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Ney, Alyssa. Reductionism
2008, Internet Encyclopedia of Philosophy.
Added by: Emily Paul
Introduction: Reductionists are those who take one theory or phenomenon to be reducible to some other theory or phenomenon. For example, a reductionist regarding mathematics might take any given mathematical theory to be reducible to logic or set theory. Or, a reductionist about biological entities like cells might take such entities to be reducible to collections of physico-chemical entities like atoms and molecules. The type of reductionism that is currently of most interest in metaphysics and philosophy of mind involves the claim that all sciences are reducible to physics. This is usually taken to entail that all phenomena (including mental phenomena like consciousness) are identical to physical phenomena. The bulk of this article will discuss this latter understanding of reductionism.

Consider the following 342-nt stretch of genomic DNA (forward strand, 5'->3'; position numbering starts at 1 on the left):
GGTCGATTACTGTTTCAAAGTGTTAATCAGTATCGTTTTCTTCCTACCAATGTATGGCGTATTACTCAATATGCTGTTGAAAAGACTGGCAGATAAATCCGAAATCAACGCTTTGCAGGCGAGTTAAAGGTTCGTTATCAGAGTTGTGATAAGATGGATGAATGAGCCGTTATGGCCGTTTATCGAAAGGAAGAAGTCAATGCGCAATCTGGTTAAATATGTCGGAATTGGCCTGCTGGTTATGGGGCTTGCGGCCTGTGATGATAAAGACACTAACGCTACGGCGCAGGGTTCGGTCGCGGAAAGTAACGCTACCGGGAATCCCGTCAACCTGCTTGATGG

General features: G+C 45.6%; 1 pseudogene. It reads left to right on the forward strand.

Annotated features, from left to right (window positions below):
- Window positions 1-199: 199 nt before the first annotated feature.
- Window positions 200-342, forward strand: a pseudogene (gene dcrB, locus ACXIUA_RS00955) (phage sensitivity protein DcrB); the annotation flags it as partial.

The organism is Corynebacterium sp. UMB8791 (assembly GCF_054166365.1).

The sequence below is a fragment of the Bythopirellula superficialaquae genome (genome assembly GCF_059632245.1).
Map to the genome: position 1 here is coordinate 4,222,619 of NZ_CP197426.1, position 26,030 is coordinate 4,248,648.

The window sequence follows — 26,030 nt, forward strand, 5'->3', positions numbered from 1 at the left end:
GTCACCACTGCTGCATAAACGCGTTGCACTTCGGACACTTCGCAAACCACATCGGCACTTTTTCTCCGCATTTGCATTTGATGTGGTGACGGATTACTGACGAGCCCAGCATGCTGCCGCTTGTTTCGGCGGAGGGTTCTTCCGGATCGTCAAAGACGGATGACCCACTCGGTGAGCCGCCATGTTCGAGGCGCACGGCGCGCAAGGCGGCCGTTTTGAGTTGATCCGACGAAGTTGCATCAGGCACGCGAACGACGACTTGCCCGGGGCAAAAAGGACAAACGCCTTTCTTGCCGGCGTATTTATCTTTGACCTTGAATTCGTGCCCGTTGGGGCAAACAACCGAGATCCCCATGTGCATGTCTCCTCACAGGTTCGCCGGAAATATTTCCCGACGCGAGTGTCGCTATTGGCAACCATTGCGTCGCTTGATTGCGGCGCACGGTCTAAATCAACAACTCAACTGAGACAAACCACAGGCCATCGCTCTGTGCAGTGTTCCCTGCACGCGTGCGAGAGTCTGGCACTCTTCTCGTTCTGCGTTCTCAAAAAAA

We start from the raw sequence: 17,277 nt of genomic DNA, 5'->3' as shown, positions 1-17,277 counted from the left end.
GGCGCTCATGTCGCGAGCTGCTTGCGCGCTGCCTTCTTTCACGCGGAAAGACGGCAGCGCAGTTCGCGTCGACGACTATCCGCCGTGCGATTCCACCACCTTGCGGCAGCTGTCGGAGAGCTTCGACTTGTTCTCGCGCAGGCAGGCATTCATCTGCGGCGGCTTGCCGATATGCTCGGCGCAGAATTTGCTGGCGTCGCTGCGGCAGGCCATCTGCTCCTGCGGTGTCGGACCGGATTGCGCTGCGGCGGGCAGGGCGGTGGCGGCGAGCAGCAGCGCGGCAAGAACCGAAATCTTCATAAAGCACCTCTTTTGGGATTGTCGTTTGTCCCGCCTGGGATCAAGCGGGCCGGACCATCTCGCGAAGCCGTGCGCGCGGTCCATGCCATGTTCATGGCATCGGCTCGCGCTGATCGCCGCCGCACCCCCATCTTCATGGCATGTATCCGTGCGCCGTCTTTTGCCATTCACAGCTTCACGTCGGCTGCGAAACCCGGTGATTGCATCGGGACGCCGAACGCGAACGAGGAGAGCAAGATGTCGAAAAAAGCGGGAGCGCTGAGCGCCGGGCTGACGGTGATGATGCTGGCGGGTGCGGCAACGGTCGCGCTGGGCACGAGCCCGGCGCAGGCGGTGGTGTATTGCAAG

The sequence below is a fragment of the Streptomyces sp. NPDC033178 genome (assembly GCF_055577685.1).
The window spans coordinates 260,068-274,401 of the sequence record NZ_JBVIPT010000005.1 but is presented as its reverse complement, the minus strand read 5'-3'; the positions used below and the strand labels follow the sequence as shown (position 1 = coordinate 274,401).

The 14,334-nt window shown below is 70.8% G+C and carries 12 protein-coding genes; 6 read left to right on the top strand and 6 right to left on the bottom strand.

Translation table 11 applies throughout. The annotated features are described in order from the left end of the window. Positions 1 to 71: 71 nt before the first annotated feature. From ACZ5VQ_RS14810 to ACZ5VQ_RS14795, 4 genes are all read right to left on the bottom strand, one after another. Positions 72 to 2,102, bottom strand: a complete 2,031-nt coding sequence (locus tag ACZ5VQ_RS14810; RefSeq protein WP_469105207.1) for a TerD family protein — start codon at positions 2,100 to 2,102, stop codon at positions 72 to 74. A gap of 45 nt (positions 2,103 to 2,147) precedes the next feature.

Comment: An excellent overview of reductionism, its history, and different ways to interpret it. Clear and accessible, and useful for an intermediate metaphysics course - perhaps after having studied an applied case of reductionism - e.g. about modality. Then, students will be able to have this in mind when considering different senses of reduction. Could then be a useful gateway into metaphysics of mind. Alternatively, this article could be used near the start of a philosophy of mind course.

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